The world economy will cope better than initially feared with the shocks from the war in Ukraine and high inflation, the International Monetary Fund said as it upgraded its forecast.

The global growth outlook for 2023 was revised up by 0.2 percentage points to 2.9%, the IMF said in its World Economic Outlook update, released on Tuesday.

While this is weaker than the 3.4% recorded in 2022, IMF Chief Economist Pierre-Olivier Gourinchas said growth of 2.9% in 2023 would be “less gloomy” than had been assumed in the October forecast.

The IMF does not expect the global economy to slip into recession – an option economists had not ruled out late last year.

This is due to “positive surprises” and “unexpectedly high levels of resilience” in multiple economies, the IMF report said, citing China’s shift away from its zero-Covid strategy as a potential driver for global growth.

However, the report also lists multiple risks that would cause the economic situation to deteriorate: a worsening of the Covid-19 situation in China, an escalation of the Russian invasion of Ukraine and a debt crisis due to the tight monetary policy of central banks.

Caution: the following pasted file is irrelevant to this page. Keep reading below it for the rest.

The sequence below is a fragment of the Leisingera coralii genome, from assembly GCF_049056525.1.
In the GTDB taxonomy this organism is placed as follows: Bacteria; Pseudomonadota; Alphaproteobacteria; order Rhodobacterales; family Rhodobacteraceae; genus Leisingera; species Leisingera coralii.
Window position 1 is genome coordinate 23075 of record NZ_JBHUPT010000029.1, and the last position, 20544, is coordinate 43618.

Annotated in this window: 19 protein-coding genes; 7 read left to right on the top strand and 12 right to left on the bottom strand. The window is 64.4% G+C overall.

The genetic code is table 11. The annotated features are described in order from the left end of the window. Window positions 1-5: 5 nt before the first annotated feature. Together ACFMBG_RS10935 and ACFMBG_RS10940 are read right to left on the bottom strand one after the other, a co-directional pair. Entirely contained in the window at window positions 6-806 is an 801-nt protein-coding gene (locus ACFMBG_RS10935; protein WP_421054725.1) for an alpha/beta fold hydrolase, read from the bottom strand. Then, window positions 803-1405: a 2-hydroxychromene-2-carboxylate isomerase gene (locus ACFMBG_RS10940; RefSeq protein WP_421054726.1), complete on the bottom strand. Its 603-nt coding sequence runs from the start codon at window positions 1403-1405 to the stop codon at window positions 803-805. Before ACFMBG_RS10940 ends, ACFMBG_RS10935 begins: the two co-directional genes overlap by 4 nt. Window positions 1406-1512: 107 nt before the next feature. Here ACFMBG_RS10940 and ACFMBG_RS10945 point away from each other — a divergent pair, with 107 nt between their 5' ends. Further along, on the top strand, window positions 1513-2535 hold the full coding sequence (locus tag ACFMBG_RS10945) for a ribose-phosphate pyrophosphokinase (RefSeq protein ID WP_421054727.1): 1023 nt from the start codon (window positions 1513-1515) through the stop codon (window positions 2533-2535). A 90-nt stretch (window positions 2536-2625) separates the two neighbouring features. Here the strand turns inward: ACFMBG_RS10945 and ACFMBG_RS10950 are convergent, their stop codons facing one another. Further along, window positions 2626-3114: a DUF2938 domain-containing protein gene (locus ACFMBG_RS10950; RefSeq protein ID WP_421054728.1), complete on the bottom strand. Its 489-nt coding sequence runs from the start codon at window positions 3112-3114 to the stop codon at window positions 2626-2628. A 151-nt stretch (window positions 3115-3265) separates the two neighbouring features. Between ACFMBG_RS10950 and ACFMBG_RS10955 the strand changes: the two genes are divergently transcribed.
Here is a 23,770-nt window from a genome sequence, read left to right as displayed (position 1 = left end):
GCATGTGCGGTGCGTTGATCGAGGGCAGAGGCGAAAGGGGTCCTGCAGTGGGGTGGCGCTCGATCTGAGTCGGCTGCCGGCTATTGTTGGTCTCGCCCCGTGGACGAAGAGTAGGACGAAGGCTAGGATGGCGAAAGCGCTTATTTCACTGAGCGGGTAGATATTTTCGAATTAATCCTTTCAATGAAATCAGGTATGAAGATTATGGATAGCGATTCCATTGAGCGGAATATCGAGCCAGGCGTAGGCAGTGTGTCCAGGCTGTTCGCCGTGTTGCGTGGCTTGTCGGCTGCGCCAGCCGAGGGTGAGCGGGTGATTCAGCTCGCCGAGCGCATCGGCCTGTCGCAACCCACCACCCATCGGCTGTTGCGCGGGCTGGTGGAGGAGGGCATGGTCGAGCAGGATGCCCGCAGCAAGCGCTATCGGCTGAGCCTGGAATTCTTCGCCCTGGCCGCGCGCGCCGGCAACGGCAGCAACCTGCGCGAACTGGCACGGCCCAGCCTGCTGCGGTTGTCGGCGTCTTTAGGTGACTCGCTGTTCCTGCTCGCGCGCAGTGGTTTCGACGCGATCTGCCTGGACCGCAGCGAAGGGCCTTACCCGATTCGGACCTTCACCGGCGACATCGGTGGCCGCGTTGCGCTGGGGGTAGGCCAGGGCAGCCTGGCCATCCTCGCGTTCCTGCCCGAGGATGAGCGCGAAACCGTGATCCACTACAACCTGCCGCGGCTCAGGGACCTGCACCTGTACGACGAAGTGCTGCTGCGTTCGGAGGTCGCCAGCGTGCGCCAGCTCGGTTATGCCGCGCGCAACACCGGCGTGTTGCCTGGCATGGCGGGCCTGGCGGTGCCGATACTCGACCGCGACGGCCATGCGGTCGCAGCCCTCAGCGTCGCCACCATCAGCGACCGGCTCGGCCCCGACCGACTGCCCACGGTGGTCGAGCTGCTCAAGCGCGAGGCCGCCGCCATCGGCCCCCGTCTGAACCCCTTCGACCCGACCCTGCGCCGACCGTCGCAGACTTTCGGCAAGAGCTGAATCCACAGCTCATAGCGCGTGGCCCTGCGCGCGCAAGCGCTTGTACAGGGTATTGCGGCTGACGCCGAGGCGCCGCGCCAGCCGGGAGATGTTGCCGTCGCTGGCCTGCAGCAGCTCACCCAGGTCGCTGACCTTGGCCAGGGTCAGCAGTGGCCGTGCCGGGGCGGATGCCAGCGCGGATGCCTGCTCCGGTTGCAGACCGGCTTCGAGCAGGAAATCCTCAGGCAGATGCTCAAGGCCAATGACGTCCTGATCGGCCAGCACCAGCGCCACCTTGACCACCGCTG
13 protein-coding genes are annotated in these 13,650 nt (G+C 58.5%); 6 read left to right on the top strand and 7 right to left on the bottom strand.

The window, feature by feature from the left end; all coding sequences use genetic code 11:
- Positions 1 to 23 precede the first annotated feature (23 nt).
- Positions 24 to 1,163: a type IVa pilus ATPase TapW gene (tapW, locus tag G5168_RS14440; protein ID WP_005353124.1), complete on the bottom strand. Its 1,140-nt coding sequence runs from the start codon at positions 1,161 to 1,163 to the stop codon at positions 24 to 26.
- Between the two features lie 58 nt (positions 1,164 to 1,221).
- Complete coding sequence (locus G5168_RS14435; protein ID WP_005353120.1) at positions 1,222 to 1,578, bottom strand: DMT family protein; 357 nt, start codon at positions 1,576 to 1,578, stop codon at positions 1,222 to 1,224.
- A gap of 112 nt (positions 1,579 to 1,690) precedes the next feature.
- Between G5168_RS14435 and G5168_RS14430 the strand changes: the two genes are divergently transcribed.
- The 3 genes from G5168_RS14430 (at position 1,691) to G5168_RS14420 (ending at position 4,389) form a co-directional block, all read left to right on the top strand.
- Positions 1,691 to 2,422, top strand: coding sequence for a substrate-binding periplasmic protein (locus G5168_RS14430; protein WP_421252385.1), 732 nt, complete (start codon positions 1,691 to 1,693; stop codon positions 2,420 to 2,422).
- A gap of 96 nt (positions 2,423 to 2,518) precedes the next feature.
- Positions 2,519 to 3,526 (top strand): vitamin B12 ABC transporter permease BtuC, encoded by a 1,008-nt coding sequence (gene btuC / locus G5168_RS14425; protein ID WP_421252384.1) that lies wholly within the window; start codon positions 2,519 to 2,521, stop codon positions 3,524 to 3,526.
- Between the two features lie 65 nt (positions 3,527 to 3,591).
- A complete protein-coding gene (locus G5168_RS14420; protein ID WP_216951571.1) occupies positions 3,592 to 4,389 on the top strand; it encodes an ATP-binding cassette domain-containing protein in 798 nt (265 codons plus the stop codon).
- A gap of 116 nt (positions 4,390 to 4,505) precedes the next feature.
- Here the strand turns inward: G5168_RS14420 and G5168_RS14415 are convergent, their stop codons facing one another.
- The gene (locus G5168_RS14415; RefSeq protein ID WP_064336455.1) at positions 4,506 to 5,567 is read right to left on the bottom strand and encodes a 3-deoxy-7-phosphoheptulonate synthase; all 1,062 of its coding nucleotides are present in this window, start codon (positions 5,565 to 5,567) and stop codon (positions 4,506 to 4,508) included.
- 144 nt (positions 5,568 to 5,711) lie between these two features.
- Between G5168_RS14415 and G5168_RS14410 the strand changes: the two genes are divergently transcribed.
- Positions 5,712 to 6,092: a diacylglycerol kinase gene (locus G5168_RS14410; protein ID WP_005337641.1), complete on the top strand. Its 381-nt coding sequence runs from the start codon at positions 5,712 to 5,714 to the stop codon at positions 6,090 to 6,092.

For the eurozone, the IMF forecasts growth of 0.7% this year – 0.2 percentage points higher than previously assumed. In Germany, gross domestic product (GDP) is expected to grow by just 0.1% in 2023 – although this is an increase of 0.4 percentage points on the previous estimate. Next year, the German economy is then expected to grow by 1.4% – 0.1 percentage points less than previously assumed.

Global growth of 3.1% is anticipated for 2024.

Source: dpa/MIA